Century Marks

Century Marks

Coming out

Some of the children of the wealthiest Americans have been involved in the Occupy Wall Street movement. One held a sign reading, "I have more money than I know what to do with. Tax me more." A sign held by twins read, "You would know our dad, if we told you who he was." Some of children of the 1 percent said it was hard to decide to get involved-it was almost like "coming out" (The Week, December 30–January 6).

Patient care

Dr. Stephen Workman, an internist in Halifax, Nova Scotia, has reflected on what doctors should and shouldn't say when patients are dying. When he senses that death is possible, he says to patients: "You could die during this hospital admission. Is that something you've been thinking about?" He might follow up with, "What have you been thinking, and what are your expectations?" He thinks doctors should not say that a patient is failing to respond to treatment; rather, they should say that the treatments are not working. It is the treatments that fail, not the dying patient (New York Times, December 20).

Does God (particle) exist?

Scientists at the Geneva-based European Organization for Nuclear Research believe they are honing in on the so-called God particle, also known as the Higgs boson. Scientists hypothesize that this particle is what allows other particles to have mass. Researchers at the institute, known as CERN, are using the 27-kilometer Large Hadron Collider to try to create the conditions that existed after the Big Bang that formed the universe 13.7 billion years ago. Alternative explanations for the mechanism that allows particles to have mass are also being pursued. Scien­tists working on the Higgs boson say they'll search for another year. If it is not found by then, they will conclude that it doesn't exist (Washington Post, December 13).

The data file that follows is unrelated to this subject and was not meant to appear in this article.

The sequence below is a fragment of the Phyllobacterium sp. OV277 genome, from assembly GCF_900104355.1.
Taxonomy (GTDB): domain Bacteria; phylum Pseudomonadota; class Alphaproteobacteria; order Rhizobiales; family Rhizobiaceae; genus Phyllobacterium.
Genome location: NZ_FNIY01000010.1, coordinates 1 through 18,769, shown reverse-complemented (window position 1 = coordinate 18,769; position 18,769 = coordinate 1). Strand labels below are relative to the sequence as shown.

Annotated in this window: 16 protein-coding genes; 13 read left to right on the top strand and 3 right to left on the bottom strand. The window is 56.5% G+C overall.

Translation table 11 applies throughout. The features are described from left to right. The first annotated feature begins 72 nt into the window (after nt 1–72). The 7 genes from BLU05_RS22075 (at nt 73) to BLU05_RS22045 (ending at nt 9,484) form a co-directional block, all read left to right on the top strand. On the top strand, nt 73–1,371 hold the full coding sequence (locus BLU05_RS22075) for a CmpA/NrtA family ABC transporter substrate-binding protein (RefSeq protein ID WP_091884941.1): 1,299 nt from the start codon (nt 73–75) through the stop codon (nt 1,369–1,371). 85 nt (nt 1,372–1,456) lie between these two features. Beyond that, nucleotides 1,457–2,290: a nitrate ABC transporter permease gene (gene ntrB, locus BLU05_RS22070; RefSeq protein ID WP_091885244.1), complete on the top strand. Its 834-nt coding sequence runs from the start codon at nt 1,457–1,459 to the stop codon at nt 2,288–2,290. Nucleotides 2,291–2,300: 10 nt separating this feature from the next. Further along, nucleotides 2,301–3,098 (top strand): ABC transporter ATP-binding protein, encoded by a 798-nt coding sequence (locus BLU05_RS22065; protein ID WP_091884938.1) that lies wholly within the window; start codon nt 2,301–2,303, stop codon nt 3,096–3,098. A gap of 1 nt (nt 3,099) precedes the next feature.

Good pay for historian

Jonathan Zimmerman says the first thing he learned in graduate school about being a historian is that the field demands both rigor and humility: you must know what you're talking about—and when you don't, you need to admit it. These are not qualities that characterize Newt Gingrich, who has been leading in the polls as candidate for the Republican presidential campaign. Gingrich has a doctorate in history, but he never did the academic work necessary for gaining tenure at West Georgia College, where he taught before launching a political career. Gingrich has written over 20 books that use history, but most historians regard them as simplistic and partisan. He defends the work he did for Freddie Mac by saying that he was a historical consultant, for which some sources say he earned as much as $1.8 million. "Who knew my profession could be so lucrative?" asks Zimmerman (Chicago Tribune, December 1).

Aid for the rich

More than 20 percent of U.S. financial aid for college goes to students who don't need it, according to the College Board, the association of colleges that administers the SAT test. Colleges and universities are using this money to compete for students with high grade point averages and SAT scores. Elite schools like Harvard, Yale and Stanford give aid to students from families with incomes as high as $200,000. The consequence is that fewer dollars are available for students with actual financial need, whose share of financial aid has steadily declined over the past decade (USA Today, November 25–27).